Little Girl Shuts Down The Idea That Superheroes Are Just For Boys With One Angry Glare

When British mom Karen Cole and her daughter Maggie were shopping at chain store Tesco on Saturday, they came across an upsetting sign in the toy aisle. Seven-year-old Maggie loves superheroes, so she was none-too-pleased to see the advertisement for Marvel alarm clocks as a "fun gift for boys."

Mom Karen captured her daughter's displeasure in this spot-on photo tweet:

gendered toys

Clearly, Maggie is not the only person to feel this way about needlessly gendered kids toys. Within days, Karen's photo had gone viral, with over 10,000 retweets and 11,000 favorites.

In a blog post about the sign, Karen writes that she and Maggie had discussed gendered toys before:

Last year she started coming home from school saying some of her friends were suggesting some toys were for girls and some for boys. I explained that they were wrong, if the toy looks fun to play with then anybody should be able to play with it. She could play with knights and dragons (her thing at the time) and boys could play with dolls and kitchens if they wanted to. We agreed that "everybody can like what they want to like."

Karen told The Huffington Post in an email that she sees real harm in classifying children's toys as either "girls'" or "boys'" products. "I wish toys weren't gendered," she said. "I realize most children will choose the toys aimed at them but I firmly believe all children should have the freedom to choose what they'd like and to be free from ridicule or bullying if they don't conform to the gender norms."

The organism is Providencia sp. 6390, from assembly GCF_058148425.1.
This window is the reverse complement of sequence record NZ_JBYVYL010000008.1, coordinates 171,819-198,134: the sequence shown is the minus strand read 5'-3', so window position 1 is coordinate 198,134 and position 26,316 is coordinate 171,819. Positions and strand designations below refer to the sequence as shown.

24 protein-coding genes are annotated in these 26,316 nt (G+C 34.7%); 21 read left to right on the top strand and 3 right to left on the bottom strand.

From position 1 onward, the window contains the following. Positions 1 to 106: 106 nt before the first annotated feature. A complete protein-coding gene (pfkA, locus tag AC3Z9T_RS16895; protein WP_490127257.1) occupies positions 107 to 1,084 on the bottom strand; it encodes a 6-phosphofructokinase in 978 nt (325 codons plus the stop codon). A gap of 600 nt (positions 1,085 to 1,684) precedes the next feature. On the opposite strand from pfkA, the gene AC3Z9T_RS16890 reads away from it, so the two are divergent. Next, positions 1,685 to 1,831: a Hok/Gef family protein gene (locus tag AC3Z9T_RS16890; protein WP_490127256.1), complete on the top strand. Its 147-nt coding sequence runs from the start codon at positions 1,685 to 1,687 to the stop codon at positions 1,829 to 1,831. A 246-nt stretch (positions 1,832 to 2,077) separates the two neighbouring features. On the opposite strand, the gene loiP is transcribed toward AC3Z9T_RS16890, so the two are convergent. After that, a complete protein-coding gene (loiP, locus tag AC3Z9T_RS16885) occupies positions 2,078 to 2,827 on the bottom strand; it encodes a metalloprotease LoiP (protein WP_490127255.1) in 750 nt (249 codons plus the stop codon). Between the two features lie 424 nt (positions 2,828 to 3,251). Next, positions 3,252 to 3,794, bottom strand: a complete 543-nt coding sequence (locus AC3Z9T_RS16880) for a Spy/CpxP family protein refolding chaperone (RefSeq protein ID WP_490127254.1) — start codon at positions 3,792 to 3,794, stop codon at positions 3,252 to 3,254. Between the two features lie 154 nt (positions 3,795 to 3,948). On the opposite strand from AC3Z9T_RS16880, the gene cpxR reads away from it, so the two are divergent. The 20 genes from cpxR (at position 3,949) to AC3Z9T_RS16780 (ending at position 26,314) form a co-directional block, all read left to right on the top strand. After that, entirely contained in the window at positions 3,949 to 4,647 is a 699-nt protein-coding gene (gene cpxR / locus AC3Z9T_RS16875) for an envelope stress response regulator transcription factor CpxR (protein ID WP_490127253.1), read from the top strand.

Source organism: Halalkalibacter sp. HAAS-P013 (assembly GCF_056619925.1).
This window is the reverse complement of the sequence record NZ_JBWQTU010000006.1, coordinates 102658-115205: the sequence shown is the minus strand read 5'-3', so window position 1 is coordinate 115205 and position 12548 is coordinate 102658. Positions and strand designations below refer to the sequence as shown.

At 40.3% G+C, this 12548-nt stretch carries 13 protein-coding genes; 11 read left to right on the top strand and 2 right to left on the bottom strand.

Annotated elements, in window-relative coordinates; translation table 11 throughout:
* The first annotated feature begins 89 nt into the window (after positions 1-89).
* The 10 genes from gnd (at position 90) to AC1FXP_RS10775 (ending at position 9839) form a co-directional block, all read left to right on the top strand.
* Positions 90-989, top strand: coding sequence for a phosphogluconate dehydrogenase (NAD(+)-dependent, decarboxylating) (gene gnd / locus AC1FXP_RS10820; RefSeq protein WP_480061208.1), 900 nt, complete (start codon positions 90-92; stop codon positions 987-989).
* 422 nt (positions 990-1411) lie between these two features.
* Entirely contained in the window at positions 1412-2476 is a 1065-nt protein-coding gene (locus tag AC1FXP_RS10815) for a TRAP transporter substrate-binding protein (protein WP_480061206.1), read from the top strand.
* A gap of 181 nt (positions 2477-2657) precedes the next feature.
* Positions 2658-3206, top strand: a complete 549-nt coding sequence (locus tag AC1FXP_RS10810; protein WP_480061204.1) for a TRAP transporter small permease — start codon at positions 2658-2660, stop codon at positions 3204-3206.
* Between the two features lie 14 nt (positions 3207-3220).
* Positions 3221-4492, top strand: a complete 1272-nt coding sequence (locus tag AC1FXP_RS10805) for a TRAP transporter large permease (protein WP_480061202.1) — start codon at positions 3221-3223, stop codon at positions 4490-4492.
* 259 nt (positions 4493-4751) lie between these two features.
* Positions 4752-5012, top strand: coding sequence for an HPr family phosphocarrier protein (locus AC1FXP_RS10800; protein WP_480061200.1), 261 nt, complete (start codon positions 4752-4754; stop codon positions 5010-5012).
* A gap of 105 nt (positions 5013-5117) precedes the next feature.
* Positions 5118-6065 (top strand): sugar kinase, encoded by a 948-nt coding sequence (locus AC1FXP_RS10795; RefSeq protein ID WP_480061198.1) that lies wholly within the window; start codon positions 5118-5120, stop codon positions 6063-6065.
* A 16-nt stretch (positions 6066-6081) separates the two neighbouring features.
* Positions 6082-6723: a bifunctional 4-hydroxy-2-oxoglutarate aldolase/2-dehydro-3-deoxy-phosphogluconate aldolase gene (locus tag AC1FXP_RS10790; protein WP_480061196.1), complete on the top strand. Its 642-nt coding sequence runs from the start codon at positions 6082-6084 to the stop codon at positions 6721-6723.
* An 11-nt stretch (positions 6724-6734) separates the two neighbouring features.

In her blog post she adds that children "believe what they're told and if they're constantly seeing signs telling them something is 'for boys' or 'for girls' they may start to believe it, particularly when their peers are also seeing these labels and parroting them at school."

While the mom-of-three daughters didn't expect her photo to go viral, she "wanted to show Maggie that it's worth standing up for what you believe in," she writes, adding, "I do want her to grow up believing people are equal, regardless of their sex, skin colour, race or sexuality, and I want her to feel empowered to stand up for her beliefs."

In this case, standing up for her beliefs paid off. Karen told The Huffington Post that Tesco replied to her tweet, saying they had plans to remove the sign from all of their stores -- a promise later confirmed in an official statement to BuzzFeed.

In the future, if there's any confusion about which toys are for boys and which are for girls, we suggest that toy brands and stores refer to this helpful infographic, designed by Kristen Myers:
boys girls toys